HOUSTON (AP) - In a 2017 hurricane season that has already seen two monster storms, manufactured homes are turning out to be just a small fraction of the federal government's plan to deal with displaced people, with a mere 1,700 trailers available.
The Federal Emergency Management Agency has a contract out for 4,500 more, but has made it clear they will only be used as a last resort.
That's in contrast to 2005, when 144,000 FEMA trailers were used after Hurricanes Katrina and Rita, resulting in lawsuits accusing some units of being riddled with high levels of cancer-causing formaldehyde.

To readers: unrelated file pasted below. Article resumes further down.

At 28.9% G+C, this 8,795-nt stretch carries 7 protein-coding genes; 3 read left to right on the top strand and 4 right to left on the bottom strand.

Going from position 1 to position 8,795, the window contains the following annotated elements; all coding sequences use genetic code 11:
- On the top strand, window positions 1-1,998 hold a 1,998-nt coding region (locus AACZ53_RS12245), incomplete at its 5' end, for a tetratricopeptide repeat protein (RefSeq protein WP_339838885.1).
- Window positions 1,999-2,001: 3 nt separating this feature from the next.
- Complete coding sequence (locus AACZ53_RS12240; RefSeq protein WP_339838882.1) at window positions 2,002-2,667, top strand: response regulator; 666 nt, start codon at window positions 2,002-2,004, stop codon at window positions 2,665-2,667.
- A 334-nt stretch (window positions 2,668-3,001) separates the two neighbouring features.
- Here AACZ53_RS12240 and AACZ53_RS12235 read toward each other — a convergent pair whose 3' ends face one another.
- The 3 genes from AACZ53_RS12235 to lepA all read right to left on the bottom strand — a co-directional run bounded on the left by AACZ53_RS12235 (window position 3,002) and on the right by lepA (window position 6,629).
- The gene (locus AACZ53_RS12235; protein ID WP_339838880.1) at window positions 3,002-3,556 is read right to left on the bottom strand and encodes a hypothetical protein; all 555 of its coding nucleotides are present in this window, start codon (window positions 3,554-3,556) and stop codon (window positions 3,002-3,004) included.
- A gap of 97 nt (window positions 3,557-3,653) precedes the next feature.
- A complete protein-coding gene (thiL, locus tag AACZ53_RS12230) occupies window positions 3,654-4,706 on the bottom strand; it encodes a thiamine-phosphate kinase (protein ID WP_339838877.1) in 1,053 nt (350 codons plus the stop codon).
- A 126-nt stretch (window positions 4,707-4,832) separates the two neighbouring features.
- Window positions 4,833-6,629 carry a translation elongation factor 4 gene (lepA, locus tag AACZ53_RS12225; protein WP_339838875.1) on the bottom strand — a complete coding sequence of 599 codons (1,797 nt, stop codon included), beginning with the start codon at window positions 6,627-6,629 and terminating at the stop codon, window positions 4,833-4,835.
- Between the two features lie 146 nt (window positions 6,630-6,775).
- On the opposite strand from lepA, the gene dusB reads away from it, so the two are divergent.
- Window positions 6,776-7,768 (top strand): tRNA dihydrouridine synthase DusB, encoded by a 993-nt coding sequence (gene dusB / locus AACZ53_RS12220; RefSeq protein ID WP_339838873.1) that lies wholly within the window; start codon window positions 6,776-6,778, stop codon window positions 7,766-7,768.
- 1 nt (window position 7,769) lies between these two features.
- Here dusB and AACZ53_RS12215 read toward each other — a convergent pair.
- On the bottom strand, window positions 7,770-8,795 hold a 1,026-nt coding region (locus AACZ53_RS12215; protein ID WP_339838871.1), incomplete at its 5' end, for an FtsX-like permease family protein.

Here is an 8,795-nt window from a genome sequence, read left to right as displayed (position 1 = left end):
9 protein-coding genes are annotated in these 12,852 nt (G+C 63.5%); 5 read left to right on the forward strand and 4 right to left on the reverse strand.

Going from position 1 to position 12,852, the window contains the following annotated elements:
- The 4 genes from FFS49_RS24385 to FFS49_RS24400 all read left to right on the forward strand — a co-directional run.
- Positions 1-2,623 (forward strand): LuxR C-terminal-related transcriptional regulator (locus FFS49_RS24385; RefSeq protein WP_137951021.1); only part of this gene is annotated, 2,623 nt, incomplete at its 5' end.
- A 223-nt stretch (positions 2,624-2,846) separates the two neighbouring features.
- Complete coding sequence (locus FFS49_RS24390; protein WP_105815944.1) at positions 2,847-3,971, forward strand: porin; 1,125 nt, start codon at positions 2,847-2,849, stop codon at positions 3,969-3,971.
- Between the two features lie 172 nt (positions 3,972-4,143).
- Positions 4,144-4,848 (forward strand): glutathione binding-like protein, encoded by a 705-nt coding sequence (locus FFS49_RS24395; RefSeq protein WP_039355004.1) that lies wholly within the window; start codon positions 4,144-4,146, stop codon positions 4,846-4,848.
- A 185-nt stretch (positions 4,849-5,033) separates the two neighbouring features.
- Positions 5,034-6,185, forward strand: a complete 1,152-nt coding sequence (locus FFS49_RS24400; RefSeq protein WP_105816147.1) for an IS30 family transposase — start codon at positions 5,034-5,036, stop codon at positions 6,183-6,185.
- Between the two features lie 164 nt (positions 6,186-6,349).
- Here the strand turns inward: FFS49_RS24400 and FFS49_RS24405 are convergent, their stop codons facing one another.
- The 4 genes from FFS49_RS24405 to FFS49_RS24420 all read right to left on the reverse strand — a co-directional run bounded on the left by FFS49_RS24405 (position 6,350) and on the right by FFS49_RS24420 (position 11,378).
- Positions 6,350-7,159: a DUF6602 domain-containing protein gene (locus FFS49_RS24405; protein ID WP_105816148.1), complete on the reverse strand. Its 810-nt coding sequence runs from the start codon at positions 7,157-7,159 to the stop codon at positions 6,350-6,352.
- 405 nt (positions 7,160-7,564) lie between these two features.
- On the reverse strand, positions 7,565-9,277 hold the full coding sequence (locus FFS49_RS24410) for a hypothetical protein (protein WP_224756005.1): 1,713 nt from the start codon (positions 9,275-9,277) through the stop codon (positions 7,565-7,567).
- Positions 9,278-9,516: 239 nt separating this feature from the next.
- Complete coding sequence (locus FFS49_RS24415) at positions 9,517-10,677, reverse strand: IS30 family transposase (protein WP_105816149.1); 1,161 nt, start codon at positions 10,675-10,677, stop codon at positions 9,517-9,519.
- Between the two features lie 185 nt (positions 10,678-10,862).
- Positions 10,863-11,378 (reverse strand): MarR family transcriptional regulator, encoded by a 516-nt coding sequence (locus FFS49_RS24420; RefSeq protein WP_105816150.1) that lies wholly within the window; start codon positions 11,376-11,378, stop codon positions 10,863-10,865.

FEMA's new model for monster storms puts the emphasis on paying for hotels and apartments, along with money for people to make quick fixes that would allow them to move back into their own homes.
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